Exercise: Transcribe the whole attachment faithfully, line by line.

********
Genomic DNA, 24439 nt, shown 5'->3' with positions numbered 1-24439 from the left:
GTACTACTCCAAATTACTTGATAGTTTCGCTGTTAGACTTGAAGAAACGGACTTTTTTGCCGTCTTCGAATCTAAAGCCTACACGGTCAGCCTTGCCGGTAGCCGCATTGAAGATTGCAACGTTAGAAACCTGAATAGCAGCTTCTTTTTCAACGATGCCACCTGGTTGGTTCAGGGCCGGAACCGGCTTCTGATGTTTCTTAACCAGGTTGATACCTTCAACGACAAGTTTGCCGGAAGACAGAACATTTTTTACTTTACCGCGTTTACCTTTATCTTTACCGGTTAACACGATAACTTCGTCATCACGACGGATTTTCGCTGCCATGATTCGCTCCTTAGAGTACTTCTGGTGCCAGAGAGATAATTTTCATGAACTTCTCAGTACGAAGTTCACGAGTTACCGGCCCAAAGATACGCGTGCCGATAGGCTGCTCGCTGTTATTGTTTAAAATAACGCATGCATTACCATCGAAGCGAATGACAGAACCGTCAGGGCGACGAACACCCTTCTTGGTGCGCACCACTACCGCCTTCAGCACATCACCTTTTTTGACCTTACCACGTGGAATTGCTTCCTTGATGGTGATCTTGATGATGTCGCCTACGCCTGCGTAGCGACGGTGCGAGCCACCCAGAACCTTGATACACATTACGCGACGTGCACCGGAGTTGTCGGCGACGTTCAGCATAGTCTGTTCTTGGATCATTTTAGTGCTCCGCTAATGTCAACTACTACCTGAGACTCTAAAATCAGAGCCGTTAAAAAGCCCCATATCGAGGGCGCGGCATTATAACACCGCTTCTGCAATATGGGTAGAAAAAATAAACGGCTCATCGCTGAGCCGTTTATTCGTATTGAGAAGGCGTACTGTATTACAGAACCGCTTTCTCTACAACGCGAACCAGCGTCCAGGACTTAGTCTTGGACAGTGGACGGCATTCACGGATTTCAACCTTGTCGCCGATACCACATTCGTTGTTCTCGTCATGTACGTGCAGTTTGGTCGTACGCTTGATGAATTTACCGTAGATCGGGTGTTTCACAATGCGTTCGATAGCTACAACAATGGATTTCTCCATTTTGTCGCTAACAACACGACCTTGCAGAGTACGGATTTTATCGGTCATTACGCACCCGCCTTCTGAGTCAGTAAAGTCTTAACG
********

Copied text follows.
Genomic DNA, 24439 nt, shown 5'->3' with positions numbered 1-24439 from the left:
GTACTACTCCAAATTACTTGATAGTTTCGCTGTTAGACTTGAAGAAACGGACTTTTTTGCCGTCTTCGAATCTAAAGCCTACACGGTCAGCCTTGCCGGTAGCCGCATTGAAGATTGCAACGTTAGAAACCTGAATAGCAGCTTCTTTTTCAACGATGCCACCTGGTTGGTTCAGGGCCGGAACCGGCTTCTGATGTTTCTTAACCAGGTTGATACCTTCAACGACAAGTTTGCCGGAAGACAGAACATTTTTTACTTTACCGCGTTTACCTTTATCTTTACCGGTTAACACGATAACTTCGTCATCACGACGGATTTTCGCTGCCATGATTCGCTCCTTAGAGTACTTCTGGTGCCAGAGAGATAATTTTCATGAACTTCTCAGTACGAAGTTCACGAGTTACCGGCCCAAAGATACGCGTGCCGATAGGCTGCTCGCTGTTATTGTTTAAAATAACGCATGCATTACCATCGAAGCGAATGACAGAACCGTCAGGGCGACGAACACCCTTCTTGGTGCGCACCACTACCGCCTTCAGCACATCACCTTTTTTGACCTTACCACGTGGAATTGCTTCCTTGATGGTGATCTTGATGATGTCGCCTACGCCTGCGTAGCGACGGTGCGAGCCACCCAGAACCTTGATACACATTACGCGACGTGCACCGGAGTTGTCGGCGACGTTCAGCATAGTCTGTTCTTGGATCATTTTAGTGCTCCGCTAATGTCAACTACTACCTGAGACTCTAAAATCAGAGCCGTTAAAAAGCCCCATATCGAGGGCGCGGCATTATAACACCGCTTCTGCAATATGGGTAGAAAAAATAAACGGCTCATCGCTGAGCCGTTTATTCGTATTGAGAAGGCGTACTGTATTACAGAACCGCTTTCTCTACAACGCGAACCAGCGTCCAGGACTTAGTCTTGGACAGTGGACGGCATTCACGGATTTCAACCTTGTCGCCGATACCACATTCGTTGTTCTCGTCATGTACGTGCAGTTTGGTCGTACGCTTGATGAATTTACCGTAGATCGGGTGTTTCACAATGCGTTCGATAGCTACAACAATGGATTTCTCCATTTTGTCGCTAACAACACGACCTTGCAGAGTACGGATTTTATCGGTCATTACGCACCCGCCTTCTGAGTCAGTAAAGTCTTAACG